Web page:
Dr. Ibáñez: In another aspect, I would like to mention that there is a problem in the curricula of regular courses of education, since the subject of evolution appears a couple of times in basic and secondary education, and the contents refer primarily to human evolution, which is only one chapter in evolutionary history. That's a problem that's hard for us since the people who do the programs are not within our society.

Dr. Palma: Symposia have been held on the teaching of Evolution in Chile, in primary and higher education. We want to return to that aspect and analyze what has happened in the last 10 years in this regard.

What is the relevance that falls on the figure of Charles Darwin in aspects of perception and dissemination of Evolution?

Dr. Ibáñez: Charles Darwin is among the 5 most famous scientists in the history of the human being, and his book "The Origin of Species" is one of the works that have most influenced humanity. Darwin is followed by characters such as Isaac Newton, Stephen Jay Gould, Carl Sagan, Richard Dawkins and Stephen Hawking himself. However, his figure has transcended because he is the father of this current, under which great thinkers and researchers have been trained. I want to note at this point that – fortunately – science scientists have always taught about evolution.

Dr. Palma: It should be noted – and around Darwin's idea – that SOCEVOL starts in 2007, very close to the commemoration of the 200th anniversary of the birth of the naturalist, which was celebrated in 2009, along with the 150th anniversary of the publication of his book "The Origin of Species". In fact, our first lectures were commemorating Charles Darwin.

In short, I would like to say that we emerge at a momentous moment for global development.

Is Chile a favorable country for the study of evolution?

Dr. Palma: Chile is a natural laboratory – due to its geographical characteristics – to study evolution. You have ice fields, desert, sea and mountain range, so its biogeography (Alfred R. Wallace) is very interesting. On the other hand, the geography and biota of our country, particularly in the south-southern zone, were strongly affected by the cycles of glaciations that affected the Southern Cone of the planet, a process that not only affected terrestrial but also marine biota. Therefore, of course, Chile is a country that offers opportunities for micro and macro-evolutionary studies.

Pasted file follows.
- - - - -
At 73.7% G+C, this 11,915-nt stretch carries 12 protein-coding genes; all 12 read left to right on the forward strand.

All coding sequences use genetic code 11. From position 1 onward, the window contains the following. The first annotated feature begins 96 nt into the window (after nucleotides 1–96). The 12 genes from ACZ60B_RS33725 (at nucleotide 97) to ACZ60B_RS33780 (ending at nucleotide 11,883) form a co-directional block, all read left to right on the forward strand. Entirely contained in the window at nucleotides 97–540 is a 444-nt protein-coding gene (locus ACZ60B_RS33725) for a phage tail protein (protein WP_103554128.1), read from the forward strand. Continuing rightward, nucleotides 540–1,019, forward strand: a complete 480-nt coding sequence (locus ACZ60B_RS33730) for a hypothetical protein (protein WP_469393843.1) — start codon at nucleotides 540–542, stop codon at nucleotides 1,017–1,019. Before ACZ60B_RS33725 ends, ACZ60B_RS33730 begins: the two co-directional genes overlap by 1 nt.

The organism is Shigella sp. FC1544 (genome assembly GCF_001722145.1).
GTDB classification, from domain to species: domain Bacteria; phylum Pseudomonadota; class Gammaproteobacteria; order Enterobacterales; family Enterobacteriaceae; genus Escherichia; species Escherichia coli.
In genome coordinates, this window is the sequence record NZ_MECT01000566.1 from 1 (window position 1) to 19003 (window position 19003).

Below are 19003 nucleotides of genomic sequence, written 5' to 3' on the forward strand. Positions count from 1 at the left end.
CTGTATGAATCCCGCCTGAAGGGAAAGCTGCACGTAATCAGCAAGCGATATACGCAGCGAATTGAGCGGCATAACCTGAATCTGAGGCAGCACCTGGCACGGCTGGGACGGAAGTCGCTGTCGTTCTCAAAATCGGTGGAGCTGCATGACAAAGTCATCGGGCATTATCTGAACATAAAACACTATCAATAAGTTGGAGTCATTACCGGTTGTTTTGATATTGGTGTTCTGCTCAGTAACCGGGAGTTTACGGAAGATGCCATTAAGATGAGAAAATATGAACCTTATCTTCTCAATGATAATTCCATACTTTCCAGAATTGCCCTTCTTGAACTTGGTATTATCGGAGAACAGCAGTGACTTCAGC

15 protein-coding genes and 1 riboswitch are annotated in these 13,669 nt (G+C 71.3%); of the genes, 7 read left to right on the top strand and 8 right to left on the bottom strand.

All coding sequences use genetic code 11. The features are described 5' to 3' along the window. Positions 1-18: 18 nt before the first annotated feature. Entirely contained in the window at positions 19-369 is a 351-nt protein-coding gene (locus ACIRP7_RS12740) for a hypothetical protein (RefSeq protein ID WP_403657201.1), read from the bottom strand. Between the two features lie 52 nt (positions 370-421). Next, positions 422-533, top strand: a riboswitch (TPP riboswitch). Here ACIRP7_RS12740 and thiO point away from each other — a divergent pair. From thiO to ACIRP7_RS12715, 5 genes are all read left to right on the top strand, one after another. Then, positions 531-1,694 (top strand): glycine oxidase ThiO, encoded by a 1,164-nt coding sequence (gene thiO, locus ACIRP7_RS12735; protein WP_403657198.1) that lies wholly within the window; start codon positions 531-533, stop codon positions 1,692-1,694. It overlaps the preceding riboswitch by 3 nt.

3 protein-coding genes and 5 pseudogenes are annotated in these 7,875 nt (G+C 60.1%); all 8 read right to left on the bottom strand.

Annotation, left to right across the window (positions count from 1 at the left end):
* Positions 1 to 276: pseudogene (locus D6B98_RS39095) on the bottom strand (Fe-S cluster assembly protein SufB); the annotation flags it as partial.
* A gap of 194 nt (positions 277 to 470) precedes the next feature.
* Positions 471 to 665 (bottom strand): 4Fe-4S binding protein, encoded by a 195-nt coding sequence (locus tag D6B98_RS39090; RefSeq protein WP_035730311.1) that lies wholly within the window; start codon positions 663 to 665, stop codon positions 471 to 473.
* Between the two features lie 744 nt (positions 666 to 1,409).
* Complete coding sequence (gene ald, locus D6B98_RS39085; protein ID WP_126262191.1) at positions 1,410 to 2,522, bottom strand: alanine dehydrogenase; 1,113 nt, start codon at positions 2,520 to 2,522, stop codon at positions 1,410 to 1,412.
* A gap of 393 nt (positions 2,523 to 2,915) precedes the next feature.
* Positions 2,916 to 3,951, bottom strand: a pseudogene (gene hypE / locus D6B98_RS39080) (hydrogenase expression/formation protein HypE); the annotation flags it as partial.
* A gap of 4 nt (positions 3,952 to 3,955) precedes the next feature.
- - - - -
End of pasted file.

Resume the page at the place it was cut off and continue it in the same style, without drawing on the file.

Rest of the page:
Dr. Ibáñez: The ocean in our country has different systems of currents, in the fjords there is less salt water product of the thaws, and in the north for example, there is the Humboldt Current system. This makes Chile a great biogeographic model for studying the evolution of marine organisms.

How can evolutionary knowledge be applied in sociological research, linked to the explanation of human behavior?

Dr. Ibáñez: The evolution of sociability and how social groups are organized began with the study of eusocial animals, such as ants, termites, and bees. Later, other more complex groups were incorporated.

Human evolution is a very interesting topic, from the paleontological point of view and answering how we have evolved until today, in which we are able to study our own genes, is a very challenging question. At present, human beings are dependent on the comforts we have been building, I speak of medical and pharmacological aspects that have helped our development.

Dr. Palma: The evolution of behavior is another chapter of human evolution. However, caution must be exercised with "Social Darwinism", which has been very misunderstood historically, especially through the idea of the "struggle for existence and survival of the fittest". These points are referred to the fact that within all the variation of traits and characteristics that organisms present, those who presented certain attributes for a given environment would be those who survived. As a society and as scientists we must take charge and teach correctly the concepts surrounding evolution.

Professional profiles:

Dr. Palma: My line of research is focused on the reconstruction of phylogenies (evolutionary history that has to do with the origins and evolutionary relationships of species diversity) and aspects of macro and micro evolution. My study models are the land mammals of Chile and the rest of South America; Additionally, my work includes aspects of phylogeography and biogeography. Within mammals, we have worked preferably rodents (which is the most diverse group within mammals), and marsupials, of which we have a living fossil in the forests of southern Chile and Argentina.

In these investigations we use molecular and morphological tools, which provide a lot of information, especially in studies of phylogenies and geographical variation.

Dr. Ibáñez: I work at macro and micro evolutionary levels. Lately focused on aspects of macro-evolution, especially on how reproductive strategies evolve in marine invertebrates.

We are also studying evolutionary biogeography, fusing that knowledge with molecular tools and fieldwork. We have been studying polyplacophore molluscs, and in reproductive aspects, cephalopods.

Finalmente los Doctores hacen una invitación a toda la comunidad a celebrar esta década de existencia de la Sociedad Chilena de Evolución, participando de los simposios que se dictarán en la LIX Reunión Anual de la Sociedad de Biología, que se efectuará desde el 8 al 10 de noviembre en el “Hippocampus Resort & Club”, Concón.

Dr. Palma and Dr. Ibáñez: Under the context of the celebration of the 10 years of SOCEVOL and our participation in the Annual Meeting of the Society of Biology, we open the invitation to participate in this instance in which we have scheduled 2 symposia We are waiting for you!

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Patricio Grunert Alarcón. ®